Rejoice: Christmas is about to get much less manic for City parents

Dominie Moss
The pressure to do it all reaches its climax at Christmas (Source: Getty)

For many mums and dads working in the City, the pressure gauge is now banging against the red zone.

On the work side, Christmas brings client drinks parties, office shindigs, annual appraisals, bonus dramas, mystery Santas, week-long hangovers and projects with a “before Christmas” deadline. On the family side, December means nativity plays, parents’ evenings, last-minute Christmas shopping, school concerts, finding a right-sized turkey, and probably some complicated travel arrangements, and that’s to name just a few of the season’s challenges.

Every City parent finds their own way to get through the mental and physical assault course Christmas brings. One I know splurges on chauffeur-driven motorbikes to dash from seeing his kids perform Humphrey the Christmas Camel in Kensington to Old Street’s Shoreditch House, where his staff Christmas party is held. Another puts in extra hours at the weekend to make up for all the time spent getting to teacher-parent meetings, which at his children’s state school are available only during office hours. There will be plenty of new parents dodging the flaming sambucas at the office party, knowing there will be nappies to change in the night.

With its manic juggling of work events and family responsibilities, Christmas is a good time to consider whether the City is becoming more family-friendly. I think it is, even if there is clearly a very long way to go.

Studies show, for instance, that the new generation of fathers wants to take a bigger hand in day-to-day childcare, and my experience is this is beginning to be reflected in the prevailing attitudes at some City firms. While the City isn’t exactly free of workaholic, hard-living men with old-fashioned views, being ignorant of your colleagues’ family responsibilities is now much less socially acceptable than it was 10 years ago.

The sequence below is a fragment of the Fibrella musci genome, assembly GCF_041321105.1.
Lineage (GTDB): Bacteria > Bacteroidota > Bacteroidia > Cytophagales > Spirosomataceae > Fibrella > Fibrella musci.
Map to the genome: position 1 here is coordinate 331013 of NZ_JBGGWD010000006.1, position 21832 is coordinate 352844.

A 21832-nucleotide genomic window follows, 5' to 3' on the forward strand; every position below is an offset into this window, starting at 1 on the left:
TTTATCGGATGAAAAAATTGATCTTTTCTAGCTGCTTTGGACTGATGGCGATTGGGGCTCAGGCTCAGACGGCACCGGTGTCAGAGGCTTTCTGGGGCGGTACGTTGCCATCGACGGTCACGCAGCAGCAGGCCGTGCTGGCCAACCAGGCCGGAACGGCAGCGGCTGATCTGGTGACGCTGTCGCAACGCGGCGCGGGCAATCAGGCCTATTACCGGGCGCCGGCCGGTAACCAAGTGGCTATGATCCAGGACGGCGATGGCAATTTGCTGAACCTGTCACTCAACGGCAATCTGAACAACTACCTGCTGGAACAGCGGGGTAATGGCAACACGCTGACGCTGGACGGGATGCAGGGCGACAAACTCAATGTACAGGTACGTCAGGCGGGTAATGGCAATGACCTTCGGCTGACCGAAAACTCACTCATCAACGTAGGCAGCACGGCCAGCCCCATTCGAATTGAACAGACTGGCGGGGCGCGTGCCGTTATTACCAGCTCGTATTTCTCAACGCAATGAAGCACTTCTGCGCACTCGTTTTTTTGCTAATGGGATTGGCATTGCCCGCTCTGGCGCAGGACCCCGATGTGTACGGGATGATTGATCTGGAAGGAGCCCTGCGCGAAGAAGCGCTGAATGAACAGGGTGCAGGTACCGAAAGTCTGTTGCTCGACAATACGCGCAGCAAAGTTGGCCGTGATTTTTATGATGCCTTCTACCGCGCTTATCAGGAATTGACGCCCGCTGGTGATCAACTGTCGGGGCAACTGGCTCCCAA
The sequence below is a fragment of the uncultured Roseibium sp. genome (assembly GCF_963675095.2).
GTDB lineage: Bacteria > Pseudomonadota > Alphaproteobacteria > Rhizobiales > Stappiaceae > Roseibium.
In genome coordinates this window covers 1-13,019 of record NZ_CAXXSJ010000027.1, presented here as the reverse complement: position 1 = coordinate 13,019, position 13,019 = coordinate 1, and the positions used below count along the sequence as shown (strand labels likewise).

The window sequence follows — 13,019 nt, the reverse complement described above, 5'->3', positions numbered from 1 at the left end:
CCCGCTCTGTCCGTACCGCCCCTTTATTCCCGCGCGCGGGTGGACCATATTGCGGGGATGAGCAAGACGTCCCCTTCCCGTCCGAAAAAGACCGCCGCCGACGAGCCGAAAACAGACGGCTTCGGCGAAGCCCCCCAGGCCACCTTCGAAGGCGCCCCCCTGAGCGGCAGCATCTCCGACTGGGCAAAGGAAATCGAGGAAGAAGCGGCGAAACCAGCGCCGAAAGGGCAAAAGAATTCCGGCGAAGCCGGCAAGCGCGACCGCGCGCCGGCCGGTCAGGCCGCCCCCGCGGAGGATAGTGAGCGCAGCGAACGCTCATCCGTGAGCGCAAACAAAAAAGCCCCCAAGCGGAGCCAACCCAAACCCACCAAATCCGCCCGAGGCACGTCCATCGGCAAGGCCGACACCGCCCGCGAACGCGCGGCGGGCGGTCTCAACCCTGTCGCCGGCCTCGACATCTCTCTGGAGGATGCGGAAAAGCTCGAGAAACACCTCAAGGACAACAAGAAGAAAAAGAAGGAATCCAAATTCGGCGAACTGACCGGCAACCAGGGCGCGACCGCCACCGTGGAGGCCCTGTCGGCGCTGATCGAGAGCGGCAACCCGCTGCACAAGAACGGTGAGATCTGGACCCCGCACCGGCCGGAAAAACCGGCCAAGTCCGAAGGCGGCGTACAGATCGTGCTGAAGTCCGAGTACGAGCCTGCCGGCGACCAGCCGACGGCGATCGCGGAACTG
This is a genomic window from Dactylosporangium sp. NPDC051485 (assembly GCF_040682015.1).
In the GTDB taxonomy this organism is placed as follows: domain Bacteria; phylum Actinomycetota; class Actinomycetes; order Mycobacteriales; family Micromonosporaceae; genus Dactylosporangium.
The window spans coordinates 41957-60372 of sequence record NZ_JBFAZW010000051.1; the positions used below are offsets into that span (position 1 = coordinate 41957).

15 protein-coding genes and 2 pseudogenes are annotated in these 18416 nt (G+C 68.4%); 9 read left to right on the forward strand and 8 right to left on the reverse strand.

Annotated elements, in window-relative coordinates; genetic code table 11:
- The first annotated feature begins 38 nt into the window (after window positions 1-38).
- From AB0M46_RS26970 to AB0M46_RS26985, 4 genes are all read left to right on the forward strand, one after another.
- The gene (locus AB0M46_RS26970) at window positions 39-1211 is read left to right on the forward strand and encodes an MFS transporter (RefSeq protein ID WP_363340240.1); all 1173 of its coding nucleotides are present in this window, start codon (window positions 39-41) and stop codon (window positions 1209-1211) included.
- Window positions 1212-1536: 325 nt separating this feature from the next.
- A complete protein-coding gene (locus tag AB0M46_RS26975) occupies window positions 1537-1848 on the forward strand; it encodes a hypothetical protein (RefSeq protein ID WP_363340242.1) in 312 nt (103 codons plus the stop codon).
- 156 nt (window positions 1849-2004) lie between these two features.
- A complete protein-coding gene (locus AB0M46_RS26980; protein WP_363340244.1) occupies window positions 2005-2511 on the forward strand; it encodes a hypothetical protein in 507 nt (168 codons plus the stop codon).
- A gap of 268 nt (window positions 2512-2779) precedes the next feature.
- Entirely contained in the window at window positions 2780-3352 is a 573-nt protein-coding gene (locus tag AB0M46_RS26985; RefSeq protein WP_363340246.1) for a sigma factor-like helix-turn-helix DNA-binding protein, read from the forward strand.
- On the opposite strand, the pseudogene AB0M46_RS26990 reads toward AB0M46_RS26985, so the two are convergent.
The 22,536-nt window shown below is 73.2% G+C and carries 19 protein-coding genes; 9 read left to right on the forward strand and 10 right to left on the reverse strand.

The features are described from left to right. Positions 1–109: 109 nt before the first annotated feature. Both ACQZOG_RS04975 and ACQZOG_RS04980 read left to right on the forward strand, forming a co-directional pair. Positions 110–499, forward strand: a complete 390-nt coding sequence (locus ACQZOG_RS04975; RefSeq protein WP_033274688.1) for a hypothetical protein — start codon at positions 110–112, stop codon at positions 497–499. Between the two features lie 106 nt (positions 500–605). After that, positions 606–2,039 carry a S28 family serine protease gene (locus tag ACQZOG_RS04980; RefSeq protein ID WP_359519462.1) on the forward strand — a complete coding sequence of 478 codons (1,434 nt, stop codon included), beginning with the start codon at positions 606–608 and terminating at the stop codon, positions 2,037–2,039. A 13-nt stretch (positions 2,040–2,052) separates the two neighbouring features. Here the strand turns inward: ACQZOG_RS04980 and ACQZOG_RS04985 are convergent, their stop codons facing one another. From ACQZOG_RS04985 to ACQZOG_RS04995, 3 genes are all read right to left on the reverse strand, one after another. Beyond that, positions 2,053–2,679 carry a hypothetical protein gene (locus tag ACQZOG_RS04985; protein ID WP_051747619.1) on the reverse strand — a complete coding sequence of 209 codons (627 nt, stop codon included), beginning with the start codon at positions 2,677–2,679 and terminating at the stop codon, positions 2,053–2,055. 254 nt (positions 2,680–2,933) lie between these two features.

Read more: It's official: Men want to split childcare equally with women

On top of that, a growing body of research from the likes of McKinsey shows that gender diversity has strong benefits for the bottom line, and that City firms with family-friendly policies and staff who are aligned with that are more likely to prosper than those that don’t. This realisation is also bedding in at leading City firms, together with ideas taken from progressive companies in Scandinavia.

I think there’s a lot more positive change around the corner though. Increasing the numbers of women in senior roles is likely to make the City more family-friendly, and there is a strong push underway from many quarters to achieve just that. A series of initiatives led by government and business aimed at increasing the representation of women at senior levels now has real momentum, and, you could say, is turning into quite a big snowball indeed.

Read more: We should not be telling little girls that Americans hate women

To take some examples, the Hampton-Alexander review recently unveiled a target for 33 per cent of senior roles in FTSE 100s to be filled by women within four years, building on the current 25 per cent, while the share of board seats held by women has doubled in five years, driven by the government-backed Davies review. Jayne-Anne Gadhia, chief executive of Virgin Money, has been appointed the Treasury’s new women in finance champion, while the Investment Management Association has launched a five-year project to increase diversity, including gender, in the fund management industry.

Will Christmas continue to be a crazy time for City parents in years to come? Of course it will, but from the evidence I can see, City firms will increasingly nurture family-friendly policies and we will see more women in senior roles. Together, I think this will mean that adjusting working practices around Christmas to allow for family responsibilities will become even more commonplace than it is now. Any remaining Scrooges in the City will find themselves saying “bah, humbug!”.

City A.M.'s opinion pages are a place for thought-provoking views and debate. These views are not necessarily shared by City A.M.